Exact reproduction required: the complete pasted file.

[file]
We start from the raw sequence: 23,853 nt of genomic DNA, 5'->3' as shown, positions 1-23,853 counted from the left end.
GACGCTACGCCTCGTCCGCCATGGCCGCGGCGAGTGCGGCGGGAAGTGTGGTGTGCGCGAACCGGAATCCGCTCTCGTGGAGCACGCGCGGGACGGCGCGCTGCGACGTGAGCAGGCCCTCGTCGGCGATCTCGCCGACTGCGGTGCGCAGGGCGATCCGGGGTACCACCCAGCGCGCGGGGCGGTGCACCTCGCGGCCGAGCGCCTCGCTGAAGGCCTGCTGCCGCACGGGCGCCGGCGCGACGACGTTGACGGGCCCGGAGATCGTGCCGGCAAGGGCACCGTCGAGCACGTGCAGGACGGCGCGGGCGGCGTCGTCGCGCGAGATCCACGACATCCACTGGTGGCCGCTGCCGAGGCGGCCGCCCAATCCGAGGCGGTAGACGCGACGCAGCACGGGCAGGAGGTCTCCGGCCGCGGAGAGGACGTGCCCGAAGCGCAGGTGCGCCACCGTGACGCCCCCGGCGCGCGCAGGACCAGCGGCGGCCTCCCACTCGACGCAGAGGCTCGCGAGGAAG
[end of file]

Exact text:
We start from the raw sequence: 23,853 nt of genomic DNA, 5'->3' as shown, positions 1-23,853 counted from the left end.
GACGCTACGCCTCGTCCGCCATGGCCGCGGCGAGTGCGGCGGGAAGTGTGGTGTGCGCGAACCGGAATCCGCTCTCGTGGAGCACGCGCGGGACGGCGCGCTGCGACGTGAGCAGGCCCTCGTCGGCGATCTCGCCGACTGCGGTGCGCAGGGCGATCCGGGGTACCACCCAGCGCGCGGGGCGGTGCACCTCGCGGCCGAGCGCCTCGCTGAAGGCCTGCTGCCGCACGGGCGCCGGCGCGACGACGTTGACGGGCCCGGAGATCGTGCCGGCAAGGGCACCGTCGAGCACGTGCAGGACGGCGCGGGCGGCGTCGTCGCGCGAGATCCACGACATCCACTGGTGGCCGCTGCCGAGGCGGCCGCCCAATCCGAGGCGGTAGACGCGACGCAGCACGGGCAGGAGGTCTCCGGCCGCGGAGAGGACGTGCCCGAAGCGCAGGTGCGCCACCGTGACGCCCCCGGCGCGCGCAGGACCAGCGGCGGCCTCCCACTCGACGCAGAGGCTCGCGAGGAAG